By Michael Henrich
INDIANAPOLIS, Ind. (Oct. 6, 2014) — On the last day to register to vote in time for the November election, Hoosiers will start to find out Monday whether words will morph into action when it comes to improving the public education system in the Circle City.
With ten candidates competing for three seats on the IPS school board, FOX59’s newsgathering partners at the Indianapolis Star published a column by Erika D. Smith asking when parents would stand up and take action in their schools and the school board races.
“Where is the outrage?,” Smith wrote. “Where is the sustained anger and coordinated determination from the black community — my community — to help fix a school system that serves so many black students in Indianapolis? Where is the large-scale parental involvement? I don’t see it.”
We brought the issue of perceived apathy by the overall community to Teresa Meredith, president of the Indiana State Teachers Association.
“For IPS, the big issue is really community engagement; trying to get folks to be aware of what’s going on in the school in their immediately neighborhood and then asking them to not only be aware, but step inside and see what they can do to help.”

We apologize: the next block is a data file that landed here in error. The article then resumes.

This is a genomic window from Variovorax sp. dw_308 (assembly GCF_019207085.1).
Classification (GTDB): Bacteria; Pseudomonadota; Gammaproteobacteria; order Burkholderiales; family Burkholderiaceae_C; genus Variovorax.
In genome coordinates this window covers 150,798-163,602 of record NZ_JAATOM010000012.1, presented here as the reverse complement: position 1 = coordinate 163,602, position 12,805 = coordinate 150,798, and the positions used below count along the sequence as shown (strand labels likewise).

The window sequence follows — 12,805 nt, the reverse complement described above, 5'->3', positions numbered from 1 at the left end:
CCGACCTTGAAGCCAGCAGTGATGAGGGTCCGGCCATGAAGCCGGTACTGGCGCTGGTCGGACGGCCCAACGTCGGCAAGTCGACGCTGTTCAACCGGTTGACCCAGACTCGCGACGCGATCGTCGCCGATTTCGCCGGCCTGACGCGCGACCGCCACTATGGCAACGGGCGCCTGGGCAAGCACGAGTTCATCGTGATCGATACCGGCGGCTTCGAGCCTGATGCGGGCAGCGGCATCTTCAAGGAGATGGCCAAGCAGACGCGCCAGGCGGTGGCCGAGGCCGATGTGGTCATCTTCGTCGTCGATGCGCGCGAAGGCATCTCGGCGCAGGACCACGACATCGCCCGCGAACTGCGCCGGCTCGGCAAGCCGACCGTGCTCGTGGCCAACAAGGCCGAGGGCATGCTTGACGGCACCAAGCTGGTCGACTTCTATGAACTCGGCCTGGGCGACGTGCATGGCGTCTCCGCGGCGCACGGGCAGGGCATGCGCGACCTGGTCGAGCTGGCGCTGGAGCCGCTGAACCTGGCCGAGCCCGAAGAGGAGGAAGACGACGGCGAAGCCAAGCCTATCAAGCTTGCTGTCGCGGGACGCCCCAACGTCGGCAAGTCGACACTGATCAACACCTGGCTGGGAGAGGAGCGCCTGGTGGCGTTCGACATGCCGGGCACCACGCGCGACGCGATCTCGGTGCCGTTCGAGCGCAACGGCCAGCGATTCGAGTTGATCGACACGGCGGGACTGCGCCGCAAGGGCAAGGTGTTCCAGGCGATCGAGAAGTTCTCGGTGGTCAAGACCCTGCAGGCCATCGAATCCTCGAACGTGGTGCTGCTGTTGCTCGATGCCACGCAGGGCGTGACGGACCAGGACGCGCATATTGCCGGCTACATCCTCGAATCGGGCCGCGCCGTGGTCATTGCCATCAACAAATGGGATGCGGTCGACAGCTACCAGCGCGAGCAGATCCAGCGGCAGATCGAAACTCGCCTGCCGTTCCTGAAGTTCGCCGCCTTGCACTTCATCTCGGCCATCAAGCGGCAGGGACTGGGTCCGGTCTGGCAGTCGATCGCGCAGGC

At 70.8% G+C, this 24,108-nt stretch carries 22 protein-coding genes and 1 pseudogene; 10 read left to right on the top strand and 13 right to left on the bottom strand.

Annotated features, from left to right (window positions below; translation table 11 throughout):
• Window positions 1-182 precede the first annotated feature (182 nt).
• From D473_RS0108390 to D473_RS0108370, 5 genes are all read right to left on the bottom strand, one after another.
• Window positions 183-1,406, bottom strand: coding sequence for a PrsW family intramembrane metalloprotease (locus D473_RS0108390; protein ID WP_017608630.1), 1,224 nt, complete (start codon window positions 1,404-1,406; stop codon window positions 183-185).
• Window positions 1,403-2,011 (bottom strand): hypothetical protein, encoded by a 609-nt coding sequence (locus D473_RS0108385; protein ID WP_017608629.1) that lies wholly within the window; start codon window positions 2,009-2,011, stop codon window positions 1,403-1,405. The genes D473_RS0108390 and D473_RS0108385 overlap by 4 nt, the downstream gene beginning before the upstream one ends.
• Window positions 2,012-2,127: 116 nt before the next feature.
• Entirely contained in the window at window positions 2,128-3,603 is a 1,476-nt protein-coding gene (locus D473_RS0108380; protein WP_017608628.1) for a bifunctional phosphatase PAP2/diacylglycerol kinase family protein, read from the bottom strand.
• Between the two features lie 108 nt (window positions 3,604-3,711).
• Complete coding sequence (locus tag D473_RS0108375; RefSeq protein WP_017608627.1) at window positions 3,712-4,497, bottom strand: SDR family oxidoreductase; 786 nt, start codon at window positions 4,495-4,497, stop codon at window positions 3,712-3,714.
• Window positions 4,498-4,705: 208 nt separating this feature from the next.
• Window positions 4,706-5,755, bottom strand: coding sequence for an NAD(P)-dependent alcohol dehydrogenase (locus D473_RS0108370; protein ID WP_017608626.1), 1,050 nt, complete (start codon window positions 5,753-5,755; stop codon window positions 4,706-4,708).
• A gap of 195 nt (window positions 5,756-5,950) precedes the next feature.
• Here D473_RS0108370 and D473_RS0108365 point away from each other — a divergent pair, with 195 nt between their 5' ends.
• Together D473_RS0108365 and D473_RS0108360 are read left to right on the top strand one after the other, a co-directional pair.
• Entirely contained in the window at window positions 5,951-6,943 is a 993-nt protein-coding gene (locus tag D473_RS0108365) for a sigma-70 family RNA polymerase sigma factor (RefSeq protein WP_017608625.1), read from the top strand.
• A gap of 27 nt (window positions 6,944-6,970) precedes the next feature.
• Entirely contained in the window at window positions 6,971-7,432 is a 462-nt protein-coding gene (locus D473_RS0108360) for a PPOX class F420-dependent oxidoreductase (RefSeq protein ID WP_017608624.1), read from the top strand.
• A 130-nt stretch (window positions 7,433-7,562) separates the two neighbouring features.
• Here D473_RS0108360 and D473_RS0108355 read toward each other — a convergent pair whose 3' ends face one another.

While stressing that her organization is a statewide association, Meredith said that IPS does have some “real gems.”
“We so many times focus on where the weaknesses are and we have to,” she said. “We have to identify the weaknessses, but I think if you look at what’s going well, you can somehow mimic that, hopefully, to help schools that aren’t doing quite as well to improve.”
Meredith added that a big part of improvement rests on parents registering to vote and then getting involved in the upcoming school board races, no matter where they live.
“Talk to the educators. Get inside the buildings. Talk to the bus driver. Talk to the assistant that is at the pickup and drop-off spot for your child,” Meredith urged. “Ask questions of the people who really work in the schools to find out who really is going to be the best candidate to serve the students’ needs in that area.”
In order to vote in the November election, a U.S. citizen at least 18 years old needs to register by the close of business Monday, said Erin Kelley, communications director for the Marion County Clerk’s Office.
“We are voting for our U.S. congresspeople,” Kelley said of this November’s ballot. “We have several statewide races, countywide races, township races and school board – and several judicial retention questions.”
Anyone who wishes to register to vote in Marion County can download a form at this website and deliver it in person to the clerk’s office at the City County Building in downtown Indianapolis. Potential voters can also register online at this IndianaVoters.com website.